Type 1 fimbriae are surface-located adhesion organelles of Escherichia coli that are directly associated with virulence of the urinary tract. They mediate D-mannose-sensitive binding to different host surfaces by way of the minor fimbrial component FimH. Naturally occurring variants of FimH that bind strongly to terminally exposed monomannose residues have been associated with a pathogenicity-adaptive phenotype that enhances E. coli colonization of extraintestinal locations such as the urinary tract. The FimH adhesin also promotes biofilm formation in a mannose-inhibitable manner on abiotic surfaces under static growth conditions. In this study, we used random mutagenesis combined with a novel selection-enrichment technique to specifically identify mutations in the FimH adhesin that confer on E. coli the ability to form biofilms under hydrodynamic flow (HDF) conditions. We identified three FimH variants from our mutant library that could mediate an HDF biofilm formation phenotype to various degrees. This phenotype was induced by the cumulative effect of multiple Changes throughout the receptor binding region of the protein. Two of the HDF biofilm-forming FimH variants were insensitive to mannose inhibition and represent novel phenotypes not previously identified in naturally occurring isolates. Characterization of our enriched clones revealed some similarities to amino acid alterations that occur in urinary tract infection (UTI) strains. Subsequent screening of a selection of UTI FimH variants demonstrated that they too could promote biofilm formation on abiotic surfaces under HDF conditions. Interestingly, the same correlation was not observed for commensal FimH variants. FimH is a multifaceted protein prone to rapid microevolution. In addition to its previously documented roles in adherence and invasion, we have now demonstrated its function in biofilm formation on abiotic surfaces subjected to HDF conditions. The study indicates that UTI FimH variants possess adaptations that enhance biofilm formation and suggests a novel role for FimH in UTIs associated with medical implants such as catheters.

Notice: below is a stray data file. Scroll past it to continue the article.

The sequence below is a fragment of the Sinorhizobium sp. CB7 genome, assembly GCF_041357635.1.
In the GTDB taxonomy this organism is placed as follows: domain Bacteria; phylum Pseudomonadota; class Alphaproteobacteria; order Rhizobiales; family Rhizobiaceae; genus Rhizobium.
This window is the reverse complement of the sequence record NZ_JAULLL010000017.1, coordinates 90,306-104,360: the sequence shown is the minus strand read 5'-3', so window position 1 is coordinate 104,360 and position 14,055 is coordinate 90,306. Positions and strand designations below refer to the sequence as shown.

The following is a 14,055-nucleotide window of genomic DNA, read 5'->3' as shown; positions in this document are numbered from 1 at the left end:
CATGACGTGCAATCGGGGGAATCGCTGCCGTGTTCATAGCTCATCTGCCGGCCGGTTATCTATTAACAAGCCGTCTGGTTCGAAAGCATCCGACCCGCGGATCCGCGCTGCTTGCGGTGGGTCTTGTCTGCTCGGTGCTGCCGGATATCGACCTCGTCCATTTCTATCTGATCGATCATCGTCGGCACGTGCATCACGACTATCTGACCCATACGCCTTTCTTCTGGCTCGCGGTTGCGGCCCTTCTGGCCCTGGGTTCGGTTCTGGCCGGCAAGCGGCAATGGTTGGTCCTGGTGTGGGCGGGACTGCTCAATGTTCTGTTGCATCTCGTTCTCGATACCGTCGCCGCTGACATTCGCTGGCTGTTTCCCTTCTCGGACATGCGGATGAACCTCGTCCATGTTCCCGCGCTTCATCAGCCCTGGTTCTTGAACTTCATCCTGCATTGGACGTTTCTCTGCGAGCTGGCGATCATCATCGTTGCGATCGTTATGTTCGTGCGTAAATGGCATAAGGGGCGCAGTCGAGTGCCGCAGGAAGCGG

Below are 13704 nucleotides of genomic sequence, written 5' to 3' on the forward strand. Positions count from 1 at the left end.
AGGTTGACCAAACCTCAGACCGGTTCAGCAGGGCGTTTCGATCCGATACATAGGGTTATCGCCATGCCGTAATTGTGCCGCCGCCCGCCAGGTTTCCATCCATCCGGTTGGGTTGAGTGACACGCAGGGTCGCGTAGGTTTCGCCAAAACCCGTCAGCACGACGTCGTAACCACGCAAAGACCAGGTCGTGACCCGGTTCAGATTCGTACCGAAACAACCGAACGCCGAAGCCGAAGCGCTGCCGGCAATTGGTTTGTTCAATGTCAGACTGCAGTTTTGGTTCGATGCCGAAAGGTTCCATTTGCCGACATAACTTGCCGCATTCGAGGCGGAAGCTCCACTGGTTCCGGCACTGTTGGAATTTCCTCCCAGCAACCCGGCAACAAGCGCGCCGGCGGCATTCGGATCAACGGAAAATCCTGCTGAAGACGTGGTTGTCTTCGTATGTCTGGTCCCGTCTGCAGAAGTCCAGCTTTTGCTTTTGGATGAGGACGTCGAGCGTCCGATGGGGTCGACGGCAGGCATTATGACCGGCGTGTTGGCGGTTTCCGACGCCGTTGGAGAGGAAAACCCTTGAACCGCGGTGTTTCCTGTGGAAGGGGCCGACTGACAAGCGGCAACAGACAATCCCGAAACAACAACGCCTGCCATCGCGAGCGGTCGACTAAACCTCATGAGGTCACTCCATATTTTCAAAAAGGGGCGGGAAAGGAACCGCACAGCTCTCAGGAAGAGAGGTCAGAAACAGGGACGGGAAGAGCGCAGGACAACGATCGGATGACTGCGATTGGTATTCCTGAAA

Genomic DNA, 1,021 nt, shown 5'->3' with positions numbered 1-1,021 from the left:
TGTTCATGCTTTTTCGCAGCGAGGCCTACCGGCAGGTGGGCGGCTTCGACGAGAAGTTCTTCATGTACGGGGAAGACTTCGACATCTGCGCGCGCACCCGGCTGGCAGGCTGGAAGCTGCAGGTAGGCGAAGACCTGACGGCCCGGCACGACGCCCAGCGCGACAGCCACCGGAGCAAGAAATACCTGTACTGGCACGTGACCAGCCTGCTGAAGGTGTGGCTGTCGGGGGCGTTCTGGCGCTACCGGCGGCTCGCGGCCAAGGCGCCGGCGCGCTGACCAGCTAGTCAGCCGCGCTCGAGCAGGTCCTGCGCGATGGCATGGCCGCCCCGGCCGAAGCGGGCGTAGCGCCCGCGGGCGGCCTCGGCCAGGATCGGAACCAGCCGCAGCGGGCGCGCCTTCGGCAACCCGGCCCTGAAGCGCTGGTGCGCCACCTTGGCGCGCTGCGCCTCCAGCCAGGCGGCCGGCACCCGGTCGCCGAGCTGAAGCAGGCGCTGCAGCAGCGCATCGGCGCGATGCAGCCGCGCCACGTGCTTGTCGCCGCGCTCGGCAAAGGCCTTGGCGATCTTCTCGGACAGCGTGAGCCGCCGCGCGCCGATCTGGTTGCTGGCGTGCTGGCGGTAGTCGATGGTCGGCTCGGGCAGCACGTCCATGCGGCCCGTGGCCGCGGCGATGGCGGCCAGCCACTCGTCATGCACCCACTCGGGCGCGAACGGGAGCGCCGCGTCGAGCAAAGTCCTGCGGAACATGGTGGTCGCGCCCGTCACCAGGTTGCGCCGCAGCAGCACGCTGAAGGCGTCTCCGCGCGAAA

|Journal||Infection and Immunity|
|Publication status||Published - 2001|